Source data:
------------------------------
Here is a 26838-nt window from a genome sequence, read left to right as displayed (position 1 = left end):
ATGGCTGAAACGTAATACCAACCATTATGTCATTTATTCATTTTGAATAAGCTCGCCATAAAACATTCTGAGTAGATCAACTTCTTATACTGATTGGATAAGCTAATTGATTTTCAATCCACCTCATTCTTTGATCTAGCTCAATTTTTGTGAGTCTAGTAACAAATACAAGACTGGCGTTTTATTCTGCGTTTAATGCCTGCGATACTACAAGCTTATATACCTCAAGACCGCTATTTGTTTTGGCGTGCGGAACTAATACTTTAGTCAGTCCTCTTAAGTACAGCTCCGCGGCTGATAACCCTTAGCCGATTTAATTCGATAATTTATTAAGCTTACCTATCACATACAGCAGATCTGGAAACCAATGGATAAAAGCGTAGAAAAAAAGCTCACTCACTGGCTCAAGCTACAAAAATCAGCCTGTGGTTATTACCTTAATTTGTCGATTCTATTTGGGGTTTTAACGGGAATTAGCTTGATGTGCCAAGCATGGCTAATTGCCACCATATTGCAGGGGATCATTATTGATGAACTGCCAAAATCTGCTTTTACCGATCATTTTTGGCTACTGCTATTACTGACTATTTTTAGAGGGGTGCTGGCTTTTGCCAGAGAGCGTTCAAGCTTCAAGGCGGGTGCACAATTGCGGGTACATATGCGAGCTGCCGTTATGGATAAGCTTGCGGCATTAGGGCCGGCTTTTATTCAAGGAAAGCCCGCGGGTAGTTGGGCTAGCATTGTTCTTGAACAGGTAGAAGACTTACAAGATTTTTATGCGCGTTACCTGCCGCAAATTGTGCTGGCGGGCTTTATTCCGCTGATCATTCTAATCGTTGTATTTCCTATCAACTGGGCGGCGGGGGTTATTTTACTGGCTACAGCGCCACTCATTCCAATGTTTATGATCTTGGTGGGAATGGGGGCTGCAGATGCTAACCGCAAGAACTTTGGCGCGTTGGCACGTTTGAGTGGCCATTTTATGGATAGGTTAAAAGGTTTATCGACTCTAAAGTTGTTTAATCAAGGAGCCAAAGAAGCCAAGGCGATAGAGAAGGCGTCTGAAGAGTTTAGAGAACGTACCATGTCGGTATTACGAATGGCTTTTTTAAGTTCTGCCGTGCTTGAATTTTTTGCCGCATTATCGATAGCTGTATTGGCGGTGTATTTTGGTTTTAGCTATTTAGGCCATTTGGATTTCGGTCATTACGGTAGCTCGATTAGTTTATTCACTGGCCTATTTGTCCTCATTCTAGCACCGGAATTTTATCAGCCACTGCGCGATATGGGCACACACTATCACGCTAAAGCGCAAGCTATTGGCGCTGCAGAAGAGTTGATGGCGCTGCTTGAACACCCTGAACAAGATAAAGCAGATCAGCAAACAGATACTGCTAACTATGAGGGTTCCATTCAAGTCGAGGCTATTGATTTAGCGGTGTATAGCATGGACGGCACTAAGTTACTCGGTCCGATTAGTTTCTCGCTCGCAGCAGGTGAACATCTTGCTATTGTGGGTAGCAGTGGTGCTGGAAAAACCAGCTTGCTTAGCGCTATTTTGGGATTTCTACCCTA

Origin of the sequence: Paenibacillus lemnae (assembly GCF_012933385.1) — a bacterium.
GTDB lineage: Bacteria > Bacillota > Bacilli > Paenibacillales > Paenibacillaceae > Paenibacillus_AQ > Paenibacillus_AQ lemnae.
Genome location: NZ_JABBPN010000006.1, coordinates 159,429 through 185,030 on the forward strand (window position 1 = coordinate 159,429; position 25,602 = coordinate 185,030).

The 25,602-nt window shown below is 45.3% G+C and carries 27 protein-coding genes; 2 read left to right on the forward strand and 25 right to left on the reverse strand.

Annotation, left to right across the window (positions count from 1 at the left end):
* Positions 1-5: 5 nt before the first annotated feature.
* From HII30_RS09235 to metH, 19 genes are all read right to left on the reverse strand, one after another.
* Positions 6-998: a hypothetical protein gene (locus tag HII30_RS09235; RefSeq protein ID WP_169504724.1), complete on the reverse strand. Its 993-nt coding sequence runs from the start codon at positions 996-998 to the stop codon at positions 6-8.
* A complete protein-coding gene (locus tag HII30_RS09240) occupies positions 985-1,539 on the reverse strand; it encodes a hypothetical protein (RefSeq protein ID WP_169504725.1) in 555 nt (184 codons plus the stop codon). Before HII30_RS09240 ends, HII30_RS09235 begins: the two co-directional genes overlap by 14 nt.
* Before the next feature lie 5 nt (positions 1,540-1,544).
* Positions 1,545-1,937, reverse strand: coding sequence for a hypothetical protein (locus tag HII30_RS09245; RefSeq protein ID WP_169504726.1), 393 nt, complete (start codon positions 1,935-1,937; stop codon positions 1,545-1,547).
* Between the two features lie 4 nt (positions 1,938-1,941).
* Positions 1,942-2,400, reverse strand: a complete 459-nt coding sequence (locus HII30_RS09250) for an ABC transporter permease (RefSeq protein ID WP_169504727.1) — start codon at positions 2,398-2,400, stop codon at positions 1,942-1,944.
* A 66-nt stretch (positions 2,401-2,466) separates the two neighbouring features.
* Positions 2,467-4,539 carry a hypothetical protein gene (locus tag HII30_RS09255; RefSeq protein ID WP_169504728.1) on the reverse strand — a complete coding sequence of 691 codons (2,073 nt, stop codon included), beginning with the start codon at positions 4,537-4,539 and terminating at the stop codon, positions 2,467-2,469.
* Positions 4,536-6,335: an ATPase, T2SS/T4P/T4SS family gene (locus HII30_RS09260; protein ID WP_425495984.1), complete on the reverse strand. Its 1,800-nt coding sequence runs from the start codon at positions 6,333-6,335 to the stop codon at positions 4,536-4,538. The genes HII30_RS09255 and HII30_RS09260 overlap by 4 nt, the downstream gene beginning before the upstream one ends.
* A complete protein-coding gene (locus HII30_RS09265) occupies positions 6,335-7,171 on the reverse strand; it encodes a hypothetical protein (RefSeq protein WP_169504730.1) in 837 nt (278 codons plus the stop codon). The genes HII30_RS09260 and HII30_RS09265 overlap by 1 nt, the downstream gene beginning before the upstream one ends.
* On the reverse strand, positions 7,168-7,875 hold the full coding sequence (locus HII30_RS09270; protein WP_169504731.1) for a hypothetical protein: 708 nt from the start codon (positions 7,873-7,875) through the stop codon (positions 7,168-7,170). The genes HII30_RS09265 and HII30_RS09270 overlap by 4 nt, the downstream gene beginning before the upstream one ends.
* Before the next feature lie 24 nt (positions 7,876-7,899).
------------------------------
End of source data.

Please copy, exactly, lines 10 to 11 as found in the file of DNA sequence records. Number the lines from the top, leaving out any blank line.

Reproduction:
* Positions 6-998: a hypothetical protein gene (locus tag HII30_RS09235; RefSeq protein ID WP_169504724.1), complete on the reverse strand. Its 993-nt coding sequence runs from the start codon at positions 996-998 to the stop codon at positions 6-8.
* A complete protein-coding gene (locus tag HII30_RS09240) occupies positions 985-1,539 on the reverse strand; it encodes a hypothetical protein (RefSeq protein ID WP_169504725.1) in 555 nt (184 codons plus the stop codon). Before HII30_RS09240 ends, HII30_RS09235 begins: the two co-directional genes overlap by 14 nt.